David Lebovitz's Madeleines

For me, the month of July means one thing, Le Tour de France. I'm not a cyclist and never will be. In fact, the last time I was on a bike that wasn't stationary I ran directly into a hedge. I started watching the Tour years ago and look forward to it each year. In addition to watching the amazing athleticism of the competitors, I love seeing the French cities and towns the Tour passes through. And while the mountain stages in the Alps and Pyrénées are my favorites, I love the sweeping views of the peloton passing through gorgeous fields of sunflowers and lavender.

So this month's Moveable Feast theme, Summer in Provence, was perfect. We spent a lovely, lazy afternoon enjoying the sun, chatting, laughing, and, of course, enjoying delicious food. A little bit of France in our corner of the world.


For this Feast I made dessert. I found a recipe on Saveur for Lavender Honey Ice Cream. The ice cream was accompanied by a version of madeleines that were made in mini loaf pans instead of the traditional madeleine pan. Years ago I'd watched an episode of Rachel Khoo's Little Paris Kitchen and was inspired to buy a madeleine pan but never used it. This was my opportunity to break it in.

Rather than following the recipes from Saveur or Rachel Khoo I did some research and found a recipe from David Lebovitz. I love his blog, I follow him on Pinterest, and I have his cookbook, My Paris Kitchen. He has a couple of madeleine recipes online but I selected the one on Tasting Table. After watching the accompanying video I was convinced to make this version because he came up with a technique to get the madeleine's signature hump.

The signature hump

I was apprehensive because I wanted to triple the recipe to make enough for our Feast. Recipes sometimes warn to not multiply a recipe because the alchemy of baking doesn't always translate. I didn't have time to make separate batches so I held my breath and prayed it would work. And it did!

This is my new favorite recipe. Madeleines are perfect little treats - not too sweet with a lovely, cakey, buttery texture. Next time I'm going to experiment and add a little lemon zest to the batter but the recipe itself really needs no additions. I can't wait to make them again!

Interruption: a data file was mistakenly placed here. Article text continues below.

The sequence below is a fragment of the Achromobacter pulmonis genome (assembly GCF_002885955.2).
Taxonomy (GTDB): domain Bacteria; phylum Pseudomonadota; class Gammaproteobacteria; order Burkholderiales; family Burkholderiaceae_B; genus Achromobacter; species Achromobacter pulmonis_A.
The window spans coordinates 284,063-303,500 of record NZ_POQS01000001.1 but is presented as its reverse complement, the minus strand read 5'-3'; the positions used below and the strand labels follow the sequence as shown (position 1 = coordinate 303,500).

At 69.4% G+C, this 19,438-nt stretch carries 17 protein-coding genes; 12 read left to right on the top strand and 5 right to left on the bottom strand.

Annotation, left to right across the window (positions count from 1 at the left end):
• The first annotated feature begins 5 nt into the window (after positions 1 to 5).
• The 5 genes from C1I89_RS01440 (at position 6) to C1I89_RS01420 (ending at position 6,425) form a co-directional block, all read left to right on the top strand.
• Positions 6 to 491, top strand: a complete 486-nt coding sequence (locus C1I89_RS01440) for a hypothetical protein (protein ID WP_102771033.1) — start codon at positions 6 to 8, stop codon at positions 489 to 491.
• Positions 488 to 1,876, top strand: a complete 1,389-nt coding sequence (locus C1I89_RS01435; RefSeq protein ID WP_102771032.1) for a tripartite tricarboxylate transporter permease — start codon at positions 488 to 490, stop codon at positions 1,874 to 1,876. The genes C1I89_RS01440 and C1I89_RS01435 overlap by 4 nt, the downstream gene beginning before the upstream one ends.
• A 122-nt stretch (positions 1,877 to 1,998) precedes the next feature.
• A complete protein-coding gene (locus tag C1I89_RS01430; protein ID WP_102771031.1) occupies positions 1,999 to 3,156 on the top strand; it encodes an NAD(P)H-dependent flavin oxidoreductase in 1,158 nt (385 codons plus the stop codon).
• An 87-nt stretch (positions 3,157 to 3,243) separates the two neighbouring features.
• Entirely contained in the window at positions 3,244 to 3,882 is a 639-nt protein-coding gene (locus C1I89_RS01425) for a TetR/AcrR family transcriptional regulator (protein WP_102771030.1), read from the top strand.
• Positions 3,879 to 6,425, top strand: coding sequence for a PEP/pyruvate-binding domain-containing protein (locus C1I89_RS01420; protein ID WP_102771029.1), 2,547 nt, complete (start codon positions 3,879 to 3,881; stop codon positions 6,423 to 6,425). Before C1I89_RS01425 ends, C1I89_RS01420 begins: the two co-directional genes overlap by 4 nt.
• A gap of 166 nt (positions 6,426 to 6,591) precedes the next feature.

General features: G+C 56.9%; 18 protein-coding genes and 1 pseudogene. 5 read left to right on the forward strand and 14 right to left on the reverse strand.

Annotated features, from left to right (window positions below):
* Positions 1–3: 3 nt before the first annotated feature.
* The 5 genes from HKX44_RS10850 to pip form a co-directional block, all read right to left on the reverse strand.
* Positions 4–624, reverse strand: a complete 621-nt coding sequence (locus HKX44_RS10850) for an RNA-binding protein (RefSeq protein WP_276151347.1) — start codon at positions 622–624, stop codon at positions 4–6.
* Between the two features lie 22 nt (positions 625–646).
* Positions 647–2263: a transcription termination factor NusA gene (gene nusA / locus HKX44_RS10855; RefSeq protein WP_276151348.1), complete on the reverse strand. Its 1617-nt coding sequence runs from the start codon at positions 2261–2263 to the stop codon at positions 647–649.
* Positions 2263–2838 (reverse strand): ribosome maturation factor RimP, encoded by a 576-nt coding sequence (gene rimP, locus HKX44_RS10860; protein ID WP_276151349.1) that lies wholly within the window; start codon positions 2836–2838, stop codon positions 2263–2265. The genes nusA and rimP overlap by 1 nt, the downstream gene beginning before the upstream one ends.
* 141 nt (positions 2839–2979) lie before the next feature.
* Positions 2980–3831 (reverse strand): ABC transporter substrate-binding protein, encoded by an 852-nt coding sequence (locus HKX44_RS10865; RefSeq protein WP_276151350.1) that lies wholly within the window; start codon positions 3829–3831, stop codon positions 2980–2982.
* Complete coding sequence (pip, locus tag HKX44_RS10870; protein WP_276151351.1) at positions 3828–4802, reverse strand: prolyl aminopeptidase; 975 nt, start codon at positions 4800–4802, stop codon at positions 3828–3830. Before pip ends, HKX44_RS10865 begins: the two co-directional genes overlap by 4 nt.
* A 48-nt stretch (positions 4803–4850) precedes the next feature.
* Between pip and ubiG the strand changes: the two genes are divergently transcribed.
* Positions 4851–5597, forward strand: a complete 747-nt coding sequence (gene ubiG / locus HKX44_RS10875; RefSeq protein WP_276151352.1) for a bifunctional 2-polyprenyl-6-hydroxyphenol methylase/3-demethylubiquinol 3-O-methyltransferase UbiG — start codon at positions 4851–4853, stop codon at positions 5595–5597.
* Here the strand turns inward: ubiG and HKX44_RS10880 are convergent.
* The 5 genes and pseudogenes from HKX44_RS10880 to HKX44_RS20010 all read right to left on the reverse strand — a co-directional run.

Madeleines

Modified very slightly from David Lebovitz on Tasting Table

2 large eggs, at room temperature
½ cup granulated sugar
1 cup all-purpose flour
1½ teaspoon baking powder
½ teaspoon salt
½ teaspoon vanilla extract
10 tablespoons unsalted butter
1 tablespoon honey
Powdered sugar for serving

Place the eggs in a bowl of a stand mixer fitted with a whisk attachment.  Whip on medium-high speed, adding the sugar a little at a time, until all the sugar is incorporated.  Turn the mixer to high and whisk until the eggs have doubled in volume, 3 to 5 minutes.

Remove the bowl from the stand mixer and stir in the flour, baking powder, salt and vanilla extract. Cover the bowl and allow to rest for at least 30 minutes and up to an hour.

Meanwhile, melt the butter in a small saucepan over medium heat. (Remove and reserve 2 tablespoons of the butter for brushing the pans.) Add the honey and cook, stirring until smooth, about 1 minute more. Remove from the heat and allow to cool, about 30 minutes.

Stir the butter and honey mixture (rewarm to liquefy if necessary) into the batter until smooth. Cover the batter and allow to rest for an additional 30 minutes or up to an hour.

To make the madeleines, preheat oven to 400°. In madeleine molds, brush indentations with the remaining 2 tablespoons melted butter. Using a tablespoon (I use a little cookie scoop), fill each indentation in the molds three-quarters full with batter. Tap the pan on the counter to distribute the batter evenly (I found this step wasn't necessary. The batter spread in the baking process.). Bake until deep golden brown, about 8 to 10 minutes. Remove from the oven, allow to cool for 30 seconds, and then tip them out onto a cooling rack.

Dust with powdered sugar and serve. Madeleines are best when served still warm but are delicious when cooled (as evidenced by the empty platter at the end of Feast).


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